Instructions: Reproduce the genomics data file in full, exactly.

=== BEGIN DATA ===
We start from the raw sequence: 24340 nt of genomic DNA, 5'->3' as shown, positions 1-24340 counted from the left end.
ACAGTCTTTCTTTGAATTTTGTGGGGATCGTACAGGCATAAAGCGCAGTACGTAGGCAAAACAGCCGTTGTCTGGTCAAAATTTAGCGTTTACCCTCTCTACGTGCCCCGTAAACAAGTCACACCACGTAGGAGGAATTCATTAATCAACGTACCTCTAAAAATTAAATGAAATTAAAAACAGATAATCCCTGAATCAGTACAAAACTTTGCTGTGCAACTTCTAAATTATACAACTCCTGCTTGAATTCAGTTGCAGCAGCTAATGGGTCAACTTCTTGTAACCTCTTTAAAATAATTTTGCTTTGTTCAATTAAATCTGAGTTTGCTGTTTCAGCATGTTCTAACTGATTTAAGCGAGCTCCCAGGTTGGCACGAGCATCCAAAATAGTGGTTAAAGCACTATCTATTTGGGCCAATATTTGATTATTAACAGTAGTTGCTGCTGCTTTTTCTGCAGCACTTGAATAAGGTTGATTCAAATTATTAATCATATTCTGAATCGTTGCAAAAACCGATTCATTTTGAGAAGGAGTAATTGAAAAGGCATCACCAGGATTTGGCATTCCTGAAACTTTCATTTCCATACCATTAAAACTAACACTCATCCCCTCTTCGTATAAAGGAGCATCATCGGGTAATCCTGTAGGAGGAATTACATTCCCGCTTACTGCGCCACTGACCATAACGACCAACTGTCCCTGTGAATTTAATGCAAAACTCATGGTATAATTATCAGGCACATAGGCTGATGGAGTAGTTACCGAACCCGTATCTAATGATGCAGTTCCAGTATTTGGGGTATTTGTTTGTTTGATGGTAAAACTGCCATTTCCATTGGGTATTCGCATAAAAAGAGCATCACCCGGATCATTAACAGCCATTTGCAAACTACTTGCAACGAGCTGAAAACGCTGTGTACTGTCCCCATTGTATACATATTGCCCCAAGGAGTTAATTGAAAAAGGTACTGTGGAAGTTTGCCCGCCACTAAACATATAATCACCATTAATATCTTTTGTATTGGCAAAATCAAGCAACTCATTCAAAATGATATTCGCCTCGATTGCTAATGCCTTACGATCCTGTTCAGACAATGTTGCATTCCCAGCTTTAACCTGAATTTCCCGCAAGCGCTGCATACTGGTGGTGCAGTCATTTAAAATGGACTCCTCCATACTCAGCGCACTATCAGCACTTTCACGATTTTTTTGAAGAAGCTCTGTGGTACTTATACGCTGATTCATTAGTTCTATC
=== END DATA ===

We start from the raw sequence: 24340 nt of genomic DNA, 5'->3' as shown, positions 1-24340 counted from the left end.
ACAGTCTTTCTTTGAATTTTGTGGGGATCGTACAGGCATAAAGCGCAGTACGTAGGCAAAACAGCCGTTGTCTGGTCAAAATTTAGCGTTTACCCTCTCTACGTGCCCCGTAAACAAGTCACACCACGTAGGAGGAATTCATTAATCAACGTACCTCTAAAAATTAAATGAAATTAAAAACAGATAATCCCTGAATCAGTACAAAACTTTGCTGTGCAACTTCTAAATTATACAACTCCTGCTTGAATTCAGTTGCAGCAGCTAATGGGTCAACTTCTTGTAACCTCTTTAAAATAATTTTGCTTTGTTCAATTAAATCTGAGTTTGCTGTTTCAGCATGTTCTAACTGATTTAAGCGAGCTCCCAGGTTGGCACGAGCATCCAAAATAGTGGTTAAAGCACTATCTATTTGGGCCAATATTTGATTATTAACAGTAGTTGCTGCTGCTTTTTCTGCAGCACTTGAATAAGGTTGATTCAAATTATTAATCATATTCTGAATCGTTGCAAAAACCGATTCATTTTGAGAAGGAGTAATTGAAAAGGCATCACCAGGATTTGGCATTCCTGAAACTTTCATTTCCATACCATTAAAACTAACACTCATCCCCTCTTCGTATAAAGGAGCATCATCGGGTAATCCTGTAGGAGGAATTACATTCCCGCTTACTGCGCCACTGACCATAACGACCAACTGTCCCTGTGAATTTAATGCAAAACTCATGGTATAATTATCAGGCACATAGGCTGATGGAGTAGTTACCGAACCCGTATCTAATGATGCAGTTCCAGTATTTGGGGTATTTGTTTGTTTGATGGTAAAACTGCCATTTCCATTGGGTATTCGCATAAAAAGAGCATCACCCGGATCATTAACAGCCATTTGCAAACTACTTGCAACGAGCTGAAAACGCTGTGTACTGTCCCCATTGTATACATATTGCCCCAAGGAGTTAATTGAAAAAGGTACTGTGGAAGTTTGCCCGCCACTAAACATATAATCACCATTAATATCTTTTGTATTGGCAAAATCAAGCAACTCATTCAAAATGATATTCGCCTCGATTGCTAATGCCTTACGATCCTGTTCAGACAATGTTGCATTCCCAGCTTTAACCTGAATTTCCCGCAAGCGCTGCATACTGGTGGTGCAGTCATTTAAAATGGACTCCTCCATACTCAGCGCACTATCAGCACTTTCACGATTTTTTTGAAGAAGCTCTGTGGTACTTATACGCTGATTCATTAGTTCTATC